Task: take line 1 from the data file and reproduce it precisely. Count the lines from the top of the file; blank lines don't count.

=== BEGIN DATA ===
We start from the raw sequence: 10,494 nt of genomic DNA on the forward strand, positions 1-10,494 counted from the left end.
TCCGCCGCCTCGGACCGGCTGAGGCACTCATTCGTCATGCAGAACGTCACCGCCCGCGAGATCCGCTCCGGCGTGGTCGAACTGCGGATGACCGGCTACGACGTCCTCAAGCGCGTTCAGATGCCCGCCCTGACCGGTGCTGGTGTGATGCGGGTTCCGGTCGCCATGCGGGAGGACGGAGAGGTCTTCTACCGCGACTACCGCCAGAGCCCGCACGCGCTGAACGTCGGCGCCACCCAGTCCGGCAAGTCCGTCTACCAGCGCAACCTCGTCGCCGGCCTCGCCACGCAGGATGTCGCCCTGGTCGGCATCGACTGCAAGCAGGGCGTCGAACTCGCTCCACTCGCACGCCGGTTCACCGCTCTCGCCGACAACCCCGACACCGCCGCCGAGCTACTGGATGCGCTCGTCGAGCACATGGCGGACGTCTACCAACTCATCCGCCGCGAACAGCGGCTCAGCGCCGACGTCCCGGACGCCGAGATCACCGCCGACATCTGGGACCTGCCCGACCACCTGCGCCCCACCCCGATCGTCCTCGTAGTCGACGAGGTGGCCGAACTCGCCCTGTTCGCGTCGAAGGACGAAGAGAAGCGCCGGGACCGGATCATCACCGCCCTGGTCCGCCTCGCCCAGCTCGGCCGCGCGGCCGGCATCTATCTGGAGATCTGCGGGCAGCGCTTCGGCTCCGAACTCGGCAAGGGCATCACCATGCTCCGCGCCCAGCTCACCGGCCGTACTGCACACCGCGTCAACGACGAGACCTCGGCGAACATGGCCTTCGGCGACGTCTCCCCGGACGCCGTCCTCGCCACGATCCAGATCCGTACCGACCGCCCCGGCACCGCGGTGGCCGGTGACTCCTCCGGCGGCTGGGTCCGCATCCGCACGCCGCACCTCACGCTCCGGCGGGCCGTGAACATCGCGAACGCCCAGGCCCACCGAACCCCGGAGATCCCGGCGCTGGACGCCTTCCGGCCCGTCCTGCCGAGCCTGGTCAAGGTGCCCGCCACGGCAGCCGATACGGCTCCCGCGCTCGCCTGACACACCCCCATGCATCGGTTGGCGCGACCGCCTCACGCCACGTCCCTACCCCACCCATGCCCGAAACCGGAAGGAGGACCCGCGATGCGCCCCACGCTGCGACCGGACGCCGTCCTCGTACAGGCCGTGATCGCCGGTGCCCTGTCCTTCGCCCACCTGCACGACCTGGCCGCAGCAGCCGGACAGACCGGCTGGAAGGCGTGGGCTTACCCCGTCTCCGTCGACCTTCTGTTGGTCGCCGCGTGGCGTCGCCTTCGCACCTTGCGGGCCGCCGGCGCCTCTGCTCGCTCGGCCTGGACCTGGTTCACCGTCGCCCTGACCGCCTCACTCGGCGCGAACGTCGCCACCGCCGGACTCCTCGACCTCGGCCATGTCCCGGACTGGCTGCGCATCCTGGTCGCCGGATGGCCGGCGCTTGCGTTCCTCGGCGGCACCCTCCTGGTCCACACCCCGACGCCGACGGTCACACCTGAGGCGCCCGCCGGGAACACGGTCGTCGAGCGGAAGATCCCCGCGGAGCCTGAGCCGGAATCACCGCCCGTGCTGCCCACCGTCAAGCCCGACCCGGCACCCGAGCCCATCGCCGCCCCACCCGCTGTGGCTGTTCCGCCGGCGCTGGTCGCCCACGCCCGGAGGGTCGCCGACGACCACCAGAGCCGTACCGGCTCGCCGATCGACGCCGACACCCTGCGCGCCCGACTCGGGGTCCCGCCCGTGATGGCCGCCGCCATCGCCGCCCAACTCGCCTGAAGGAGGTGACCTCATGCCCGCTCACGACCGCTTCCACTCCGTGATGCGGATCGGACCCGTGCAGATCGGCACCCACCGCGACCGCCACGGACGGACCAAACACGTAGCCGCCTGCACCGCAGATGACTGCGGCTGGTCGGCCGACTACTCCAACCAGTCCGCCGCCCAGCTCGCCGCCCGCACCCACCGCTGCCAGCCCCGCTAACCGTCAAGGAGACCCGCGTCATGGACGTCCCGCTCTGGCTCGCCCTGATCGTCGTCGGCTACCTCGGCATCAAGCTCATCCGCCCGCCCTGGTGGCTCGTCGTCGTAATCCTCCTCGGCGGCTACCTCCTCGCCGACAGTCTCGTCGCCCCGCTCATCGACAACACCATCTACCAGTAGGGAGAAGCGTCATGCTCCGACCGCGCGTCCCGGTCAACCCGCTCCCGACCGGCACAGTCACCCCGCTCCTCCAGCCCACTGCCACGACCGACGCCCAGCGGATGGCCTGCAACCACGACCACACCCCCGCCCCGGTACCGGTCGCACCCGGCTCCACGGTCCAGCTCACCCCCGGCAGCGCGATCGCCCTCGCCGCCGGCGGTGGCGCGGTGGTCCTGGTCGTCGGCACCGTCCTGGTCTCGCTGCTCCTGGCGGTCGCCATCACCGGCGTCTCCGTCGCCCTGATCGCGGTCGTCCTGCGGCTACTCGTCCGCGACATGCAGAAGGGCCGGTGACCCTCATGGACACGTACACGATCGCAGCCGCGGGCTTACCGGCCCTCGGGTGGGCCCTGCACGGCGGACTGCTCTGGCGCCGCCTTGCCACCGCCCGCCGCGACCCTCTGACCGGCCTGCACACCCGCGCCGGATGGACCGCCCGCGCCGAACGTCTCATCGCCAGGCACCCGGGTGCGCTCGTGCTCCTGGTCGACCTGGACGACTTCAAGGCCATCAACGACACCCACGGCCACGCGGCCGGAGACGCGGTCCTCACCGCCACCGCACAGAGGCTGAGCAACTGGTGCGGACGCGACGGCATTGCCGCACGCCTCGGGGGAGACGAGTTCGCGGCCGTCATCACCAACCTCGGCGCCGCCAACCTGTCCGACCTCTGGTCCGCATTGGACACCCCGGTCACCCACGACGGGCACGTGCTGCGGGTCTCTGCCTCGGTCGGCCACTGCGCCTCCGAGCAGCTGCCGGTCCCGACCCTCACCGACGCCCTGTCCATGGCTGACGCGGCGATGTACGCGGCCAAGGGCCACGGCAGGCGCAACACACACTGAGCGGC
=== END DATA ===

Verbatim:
We start from the raw sequence: 10,494 nt of genomic DNA on the forward strand, positions 1-10,494 counted from the left end.